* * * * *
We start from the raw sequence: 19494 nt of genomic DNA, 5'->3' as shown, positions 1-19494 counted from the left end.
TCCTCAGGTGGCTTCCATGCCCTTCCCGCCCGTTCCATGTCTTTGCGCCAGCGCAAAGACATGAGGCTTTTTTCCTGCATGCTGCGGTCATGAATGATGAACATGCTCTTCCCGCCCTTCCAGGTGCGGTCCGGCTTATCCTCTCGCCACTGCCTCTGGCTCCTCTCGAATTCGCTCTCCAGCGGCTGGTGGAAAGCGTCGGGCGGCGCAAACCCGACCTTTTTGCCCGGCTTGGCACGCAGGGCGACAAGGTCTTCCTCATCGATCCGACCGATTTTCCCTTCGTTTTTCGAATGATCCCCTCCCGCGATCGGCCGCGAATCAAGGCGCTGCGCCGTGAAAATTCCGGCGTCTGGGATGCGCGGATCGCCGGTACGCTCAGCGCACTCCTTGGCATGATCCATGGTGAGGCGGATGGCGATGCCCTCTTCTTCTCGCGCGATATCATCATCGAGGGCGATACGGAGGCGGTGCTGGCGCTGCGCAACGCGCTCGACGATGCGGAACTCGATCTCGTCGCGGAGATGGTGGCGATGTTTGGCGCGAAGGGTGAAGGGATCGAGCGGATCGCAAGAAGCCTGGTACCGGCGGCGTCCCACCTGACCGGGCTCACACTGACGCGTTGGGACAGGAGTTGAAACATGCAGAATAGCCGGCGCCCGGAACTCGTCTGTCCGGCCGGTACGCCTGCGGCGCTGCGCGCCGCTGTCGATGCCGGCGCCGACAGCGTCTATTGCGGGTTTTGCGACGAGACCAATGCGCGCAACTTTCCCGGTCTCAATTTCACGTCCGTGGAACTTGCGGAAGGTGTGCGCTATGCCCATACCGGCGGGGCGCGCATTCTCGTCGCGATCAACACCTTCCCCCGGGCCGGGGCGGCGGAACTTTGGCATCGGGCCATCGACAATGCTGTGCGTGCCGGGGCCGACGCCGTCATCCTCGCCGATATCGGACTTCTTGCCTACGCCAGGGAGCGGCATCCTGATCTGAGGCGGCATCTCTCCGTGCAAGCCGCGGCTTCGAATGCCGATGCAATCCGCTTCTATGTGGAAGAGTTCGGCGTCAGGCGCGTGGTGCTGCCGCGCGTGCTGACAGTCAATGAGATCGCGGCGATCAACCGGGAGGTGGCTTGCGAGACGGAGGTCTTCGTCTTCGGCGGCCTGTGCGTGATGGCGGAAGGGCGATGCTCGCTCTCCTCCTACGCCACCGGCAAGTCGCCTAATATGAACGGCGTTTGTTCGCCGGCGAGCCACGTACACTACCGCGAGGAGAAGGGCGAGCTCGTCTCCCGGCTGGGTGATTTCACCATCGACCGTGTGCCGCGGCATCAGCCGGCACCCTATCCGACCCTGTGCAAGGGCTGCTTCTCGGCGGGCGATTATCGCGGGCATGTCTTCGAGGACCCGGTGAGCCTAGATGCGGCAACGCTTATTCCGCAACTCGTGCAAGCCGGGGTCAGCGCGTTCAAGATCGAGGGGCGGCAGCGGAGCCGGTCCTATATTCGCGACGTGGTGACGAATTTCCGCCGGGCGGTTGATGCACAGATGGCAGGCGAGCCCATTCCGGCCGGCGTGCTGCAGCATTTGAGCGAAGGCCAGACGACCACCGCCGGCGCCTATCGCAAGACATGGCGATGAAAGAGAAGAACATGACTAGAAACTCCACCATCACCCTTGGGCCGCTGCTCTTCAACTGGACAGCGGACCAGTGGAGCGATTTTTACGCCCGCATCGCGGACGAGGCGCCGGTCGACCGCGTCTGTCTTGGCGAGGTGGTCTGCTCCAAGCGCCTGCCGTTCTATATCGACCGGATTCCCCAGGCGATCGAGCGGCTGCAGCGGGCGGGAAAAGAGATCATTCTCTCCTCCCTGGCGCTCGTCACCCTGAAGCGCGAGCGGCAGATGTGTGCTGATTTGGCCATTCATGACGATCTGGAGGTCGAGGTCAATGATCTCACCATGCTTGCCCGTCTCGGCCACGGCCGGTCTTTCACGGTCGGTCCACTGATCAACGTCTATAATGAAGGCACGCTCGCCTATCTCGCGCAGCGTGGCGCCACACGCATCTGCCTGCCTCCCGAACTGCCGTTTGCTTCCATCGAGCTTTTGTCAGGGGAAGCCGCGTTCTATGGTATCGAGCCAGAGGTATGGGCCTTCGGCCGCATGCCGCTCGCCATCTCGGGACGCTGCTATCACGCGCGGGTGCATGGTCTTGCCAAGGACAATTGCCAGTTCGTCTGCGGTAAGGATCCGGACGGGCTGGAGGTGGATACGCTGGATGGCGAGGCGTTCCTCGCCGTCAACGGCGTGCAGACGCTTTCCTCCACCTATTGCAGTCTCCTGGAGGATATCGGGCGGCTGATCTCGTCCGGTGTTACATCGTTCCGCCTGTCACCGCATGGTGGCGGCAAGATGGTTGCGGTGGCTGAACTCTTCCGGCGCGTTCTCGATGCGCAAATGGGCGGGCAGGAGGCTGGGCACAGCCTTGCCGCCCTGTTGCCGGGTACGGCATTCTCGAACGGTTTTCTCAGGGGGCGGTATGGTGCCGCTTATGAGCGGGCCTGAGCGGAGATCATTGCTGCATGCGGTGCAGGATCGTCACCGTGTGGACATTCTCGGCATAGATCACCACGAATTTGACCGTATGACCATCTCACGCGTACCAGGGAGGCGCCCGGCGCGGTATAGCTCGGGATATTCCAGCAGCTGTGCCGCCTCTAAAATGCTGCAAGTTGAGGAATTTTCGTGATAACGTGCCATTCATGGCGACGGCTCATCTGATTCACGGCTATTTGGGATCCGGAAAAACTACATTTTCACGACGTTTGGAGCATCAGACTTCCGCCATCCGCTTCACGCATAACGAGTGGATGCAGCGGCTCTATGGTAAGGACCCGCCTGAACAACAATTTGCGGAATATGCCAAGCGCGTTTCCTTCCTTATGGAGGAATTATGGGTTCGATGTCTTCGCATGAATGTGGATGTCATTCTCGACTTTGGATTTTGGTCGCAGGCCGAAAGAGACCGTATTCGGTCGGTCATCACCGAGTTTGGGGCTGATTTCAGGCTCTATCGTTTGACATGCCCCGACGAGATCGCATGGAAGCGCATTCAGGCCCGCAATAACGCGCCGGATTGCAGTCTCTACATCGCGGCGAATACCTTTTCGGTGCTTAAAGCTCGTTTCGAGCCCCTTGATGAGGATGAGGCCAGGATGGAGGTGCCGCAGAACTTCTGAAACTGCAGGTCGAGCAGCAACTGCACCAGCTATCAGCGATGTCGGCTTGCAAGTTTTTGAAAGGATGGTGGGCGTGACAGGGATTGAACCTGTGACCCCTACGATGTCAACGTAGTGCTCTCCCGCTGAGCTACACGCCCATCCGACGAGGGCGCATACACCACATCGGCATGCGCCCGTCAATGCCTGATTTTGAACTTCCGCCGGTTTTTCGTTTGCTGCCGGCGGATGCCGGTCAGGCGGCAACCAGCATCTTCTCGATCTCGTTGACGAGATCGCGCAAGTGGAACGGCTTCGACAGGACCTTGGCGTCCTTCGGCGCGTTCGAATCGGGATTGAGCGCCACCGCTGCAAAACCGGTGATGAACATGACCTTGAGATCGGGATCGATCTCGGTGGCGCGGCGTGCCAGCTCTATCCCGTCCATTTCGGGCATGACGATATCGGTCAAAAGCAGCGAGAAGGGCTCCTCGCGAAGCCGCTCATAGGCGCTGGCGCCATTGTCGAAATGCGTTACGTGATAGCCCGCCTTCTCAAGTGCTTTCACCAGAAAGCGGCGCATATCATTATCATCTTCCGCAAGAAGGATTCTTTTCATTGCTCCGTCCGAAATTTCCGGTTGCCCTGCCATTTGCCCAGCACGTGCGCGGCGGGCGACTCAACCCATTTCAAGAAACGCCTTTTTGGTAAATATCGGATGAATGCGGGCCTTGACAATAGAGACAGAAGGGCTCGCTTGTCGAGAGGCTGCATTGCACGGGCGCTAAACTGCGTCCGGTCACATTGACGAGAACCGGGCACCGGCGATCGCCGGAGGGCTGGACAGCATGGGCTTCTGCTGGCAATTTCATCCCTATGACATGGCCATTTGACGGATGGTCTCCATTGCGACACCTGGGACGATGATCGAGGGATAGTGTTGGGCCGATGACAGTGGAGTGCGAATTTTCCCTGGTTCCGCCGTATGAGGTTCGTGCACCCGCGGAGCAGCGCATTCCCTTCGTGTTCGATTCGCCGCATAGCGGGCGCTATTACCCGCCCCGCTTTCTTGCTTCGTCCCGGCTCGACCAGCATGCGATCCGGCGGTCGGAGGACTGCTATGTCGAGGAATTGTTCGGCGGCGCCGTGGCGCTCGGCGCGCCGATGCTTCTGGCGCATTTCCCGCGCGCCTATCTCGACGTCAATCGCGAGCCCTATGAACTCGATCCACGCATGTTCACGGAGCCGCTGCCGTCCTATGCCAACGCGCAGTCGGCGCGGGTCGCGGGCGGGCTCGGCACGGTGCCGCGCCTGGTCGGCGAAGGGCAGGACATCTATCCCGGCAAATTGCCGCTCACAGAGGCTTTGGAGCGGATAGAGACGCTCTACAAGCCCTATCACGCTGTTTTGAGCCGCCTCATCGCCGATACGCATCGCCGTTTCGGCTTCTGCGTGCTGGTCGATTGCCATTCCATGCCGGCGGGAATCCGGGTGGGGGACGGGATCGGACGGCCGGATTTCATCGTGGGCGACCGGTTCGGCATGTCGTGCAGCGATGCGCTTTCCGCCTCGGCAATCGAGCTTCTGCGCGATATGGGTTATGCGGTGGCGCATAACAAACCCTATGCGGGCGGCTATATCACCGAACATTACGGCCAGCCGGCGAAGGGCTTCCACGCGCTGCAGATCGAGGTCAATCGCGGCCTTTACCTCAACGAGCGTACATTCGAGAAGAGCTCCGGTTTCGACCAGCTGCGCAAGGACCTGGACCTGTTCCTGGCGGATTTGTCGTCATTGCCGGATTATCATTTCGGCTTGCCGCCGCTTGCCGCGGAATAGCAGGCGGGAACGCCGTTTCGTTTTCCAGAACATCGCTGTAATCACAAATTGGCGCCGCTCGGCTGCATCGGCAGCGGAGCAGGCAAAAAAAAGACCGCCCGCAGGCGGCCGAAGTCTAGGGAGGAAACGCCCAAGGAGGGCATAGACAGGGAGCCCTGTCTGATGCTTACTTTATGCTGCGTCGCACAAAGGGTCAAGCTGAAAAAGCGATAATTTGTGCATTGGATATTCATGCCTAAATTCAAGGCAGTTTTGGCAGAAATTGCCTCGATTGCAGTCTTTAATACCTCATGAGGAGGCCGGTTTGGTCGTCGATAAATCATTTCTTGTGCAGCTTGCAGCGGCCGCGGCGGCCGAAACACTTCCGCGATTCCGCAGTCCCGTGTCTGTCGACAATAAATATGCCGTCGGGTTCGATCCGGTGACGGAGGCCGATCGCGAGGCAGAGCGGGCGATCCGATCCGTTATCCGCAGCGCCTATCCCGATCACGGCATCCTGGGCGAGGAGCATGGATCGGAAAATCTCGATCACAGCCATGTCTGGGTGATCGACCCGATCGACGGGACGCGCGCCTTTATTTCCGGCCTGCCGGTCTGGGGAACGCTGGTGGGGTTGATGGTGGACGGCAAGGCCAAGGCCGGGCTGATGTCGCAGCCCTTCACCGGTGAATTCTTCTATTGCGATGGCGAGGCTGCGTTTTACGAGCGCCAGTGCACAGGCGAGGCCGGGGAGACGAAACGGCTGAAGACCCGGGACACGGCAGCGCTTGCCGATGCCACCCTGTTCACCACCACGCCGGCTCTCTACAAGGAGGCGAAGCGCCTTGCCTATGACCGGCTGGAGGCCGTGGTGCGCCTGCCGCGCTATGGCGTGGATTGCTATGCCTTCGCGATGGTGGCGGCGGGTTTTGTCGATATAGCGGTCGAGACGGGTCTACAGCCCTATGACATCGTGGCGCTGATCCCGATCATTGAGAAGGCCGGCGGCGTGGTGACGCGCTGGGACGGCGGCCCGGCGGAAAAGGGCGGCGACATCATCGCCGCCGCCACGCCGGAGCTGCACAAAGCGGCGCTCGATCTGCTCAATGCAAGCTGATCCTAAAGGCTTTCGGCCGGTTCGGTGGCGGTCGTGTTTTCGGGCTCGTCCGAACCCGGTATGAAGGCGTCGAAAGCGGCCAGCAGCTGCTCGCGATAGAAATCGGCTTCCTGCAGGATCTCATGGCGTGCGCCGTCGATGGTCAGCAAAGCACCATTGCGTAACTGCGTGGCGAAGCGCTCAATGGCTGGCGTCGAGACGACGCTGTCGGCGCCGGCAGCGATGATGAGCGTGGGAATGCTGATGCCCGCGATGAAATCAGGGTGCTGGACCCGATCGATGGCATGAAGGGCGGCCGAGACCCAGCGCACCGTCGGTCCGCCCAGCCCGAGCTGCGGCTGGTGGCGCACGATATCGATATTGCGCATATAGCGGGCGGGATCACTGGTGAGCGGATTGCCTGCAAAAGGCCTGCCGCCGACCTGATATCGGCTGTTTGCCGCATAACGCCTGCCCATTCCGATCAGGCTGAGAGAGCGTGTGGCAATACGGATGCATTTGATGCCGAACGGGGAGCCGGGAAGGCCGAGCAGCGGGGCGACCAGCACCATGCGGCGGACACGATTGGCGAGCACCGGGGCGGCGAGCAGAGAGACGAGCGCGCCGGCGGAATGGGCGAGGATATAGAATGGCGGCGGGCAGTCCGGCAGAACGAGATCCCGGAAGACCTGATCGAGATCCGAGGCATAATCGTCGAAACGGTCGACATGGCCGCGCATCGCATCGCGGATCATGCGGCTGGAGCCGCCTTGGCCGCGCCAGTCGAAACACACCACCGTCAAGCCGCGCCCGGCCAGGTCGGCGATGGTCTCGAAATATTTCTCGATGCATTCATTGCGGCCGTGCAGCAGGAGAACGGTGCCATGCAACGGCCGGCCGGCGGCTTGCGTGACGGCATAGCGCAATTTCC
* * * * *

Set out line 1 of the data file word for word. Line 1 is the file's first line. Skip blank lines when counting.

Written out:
We start from the raw sequence: 19494 nt of genomic DNA, 5'->3' as shown, positions 1-19494 counted from the left end.